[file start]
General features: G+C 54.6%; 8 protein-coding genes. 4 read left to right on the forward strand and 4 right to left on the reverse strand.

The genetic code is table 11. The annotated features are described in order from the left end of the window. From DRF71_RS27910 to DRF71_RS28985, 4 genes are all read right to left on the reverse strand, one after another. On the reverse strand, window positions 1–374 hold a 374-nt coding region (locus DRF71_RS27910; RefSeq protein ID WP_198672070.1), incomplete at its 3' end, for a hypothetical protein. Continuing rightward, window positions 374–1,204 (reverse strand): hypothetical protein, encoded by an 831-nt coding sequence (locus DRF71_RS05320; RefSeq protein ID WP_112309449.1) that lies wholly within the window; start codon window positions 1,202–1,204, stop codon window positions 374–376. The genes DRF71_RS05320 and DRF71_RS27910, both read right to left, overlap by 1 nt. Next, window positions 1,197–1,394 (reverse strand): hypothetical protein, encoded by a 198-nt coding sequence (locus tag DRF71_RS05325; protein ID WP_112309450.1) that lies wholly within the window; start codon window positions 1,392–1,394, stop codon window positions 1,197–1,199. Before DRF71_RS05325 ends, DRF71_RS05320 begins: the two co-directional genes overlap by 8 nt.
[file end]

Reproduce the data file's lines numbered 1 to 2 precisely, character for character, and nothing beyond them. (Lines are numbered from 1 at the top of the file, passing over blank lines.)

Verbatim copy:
General features: G+C 54.6%; 8 protein-coding genes. 4 read left to right on the forward strand and 4 right to left on the reverse strand.

The genetic code is table 11. The annotated features are described in order from the left end of the window. From DRF71_RS27910 to DRF71_RS28985, 4 genes are all read right to left on the reverse strand, one after another. On the reverse strand, window positions 1–374 hold a 374-nt coding region (locus DRF71_RS27910; RefSeq protein ID WP_198672070.1), incomplete at its 3' end, for a hypothetical protein. Continuing rightward, window positions 374–1,204 (reverse strand): hypothetical protein, encoded by an 831-nt coding sequence (locus DRF71_RS05320; RefSeq protein ID WP_112309449.1) that lies wholly within the window; start codon window positions 1,202–1,204, stop codon window positions 374–376. The genes DRF71_RS05320 and DRF71_RS27910, both read right to left, overlap by 1 nt. Next, window positions 1,197–1,394 (reverse strand): hypothetical protein, encoded by a 198-nt coding sequence (locus tag DRF71_RS05325; protein ID WP_112309450.1) that lies wholly within the window; start codon window positions 1,392–1,394, stop codon window positions 1,197–1,199. Before DRF71_RS05325 ends, DRF71_RS05320 begins: the two co-directional genes overlap by 8 nt.